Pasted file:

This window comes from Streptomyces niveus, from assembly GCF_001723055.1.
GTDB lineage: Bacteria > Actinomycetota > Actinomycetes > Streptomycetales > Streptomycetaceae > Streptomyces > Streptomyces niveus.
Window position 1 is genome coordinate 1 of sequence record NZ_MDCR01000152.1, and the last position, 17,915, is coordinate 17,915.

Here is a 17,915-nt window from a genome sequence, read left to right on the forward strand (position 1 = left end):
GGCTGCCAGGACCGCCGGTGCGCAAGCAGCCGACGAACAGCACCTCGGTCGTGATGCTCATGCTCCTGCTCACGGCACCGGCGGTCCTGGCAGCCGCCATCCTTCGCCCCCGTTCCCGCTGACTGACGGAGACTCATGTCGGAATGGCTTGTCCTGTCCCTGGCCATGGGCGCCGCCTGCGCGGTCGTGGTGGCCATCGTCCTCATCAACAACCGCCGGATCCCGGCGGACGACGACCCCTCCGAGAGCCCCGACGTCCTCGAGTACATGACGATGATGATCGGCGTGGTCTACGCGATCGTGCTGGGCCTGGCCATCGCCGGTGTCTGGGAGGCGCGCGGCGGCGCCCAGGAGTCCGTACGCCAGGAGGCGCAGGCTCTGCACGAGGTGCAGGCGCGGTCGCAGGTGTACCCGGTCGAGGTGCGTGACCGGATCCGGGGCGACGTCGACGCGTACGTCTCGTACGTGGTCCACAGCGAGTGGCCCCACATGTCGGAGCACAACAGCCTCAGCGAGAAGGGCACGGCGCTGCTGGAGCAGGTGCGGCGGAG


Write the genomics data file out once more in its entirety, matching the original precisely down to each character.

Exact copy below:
This window comes from Streptomyces niveus, from assembly GCF_001723055.1.
GTDB lineage: Bacteria > Actinomycetota > Actinomycetes > Streptomycetales > Streptomycetaceae > Streptomyces > Streptomyces niveus.
Window position 1 is genome coordinate 1 of sequence record NZ_MDCR01000152.1, and the last position, 17,915, is coordinate 17,915.

Here is a 17,915-nt window from a genome sequence, read left to right on the forward strand (position 1 = left end):
GGCTGCCAGGACCGCCGGTGCGCAAGCAGCCGACGAACAGCACCTCGGTCGTGATGCTCATGCTCCTGCTCACGGCACCGGCGGTCCTGGCAGCCGCCATCCTTCGCCCCCGTTCCCGCTGACTGACGGAGACTCATGTCGGAATGGCTTGTCCTGTCCCTGGCCATGGGCGCCGCCTGCGCGGTCGTGGTGGCCATCGTCCTCATCAACAACCGCCGGATCCCGGCGGACGACGACCCCTCCGAGAGCCCCGACGTCCTCGAGTACATGACGATGATGATCGGCGTGGTCTACGCGATCGTGCTGGGCCTGGCCATCGCCGGTGTCTGGGAGGCGCGCGGCGGCGCCCAGGAGTCCGTACGCCAGGAGGCGCAGGCTCTGCACGAGGTGCAGGCGCGGTCGCAGGTGTACCCGGTCGAGGTGCGTGACCGGATCCGGGGCGACGTCGACGCGTACGTCTCGTACGTGGTCCACAGCGAGTGGCCCCACATGTCGGAGCACAACAGCCTCAGCGAGAAGGGCACGGCGCTGCTGGAGCAGGTGCGGCGGAG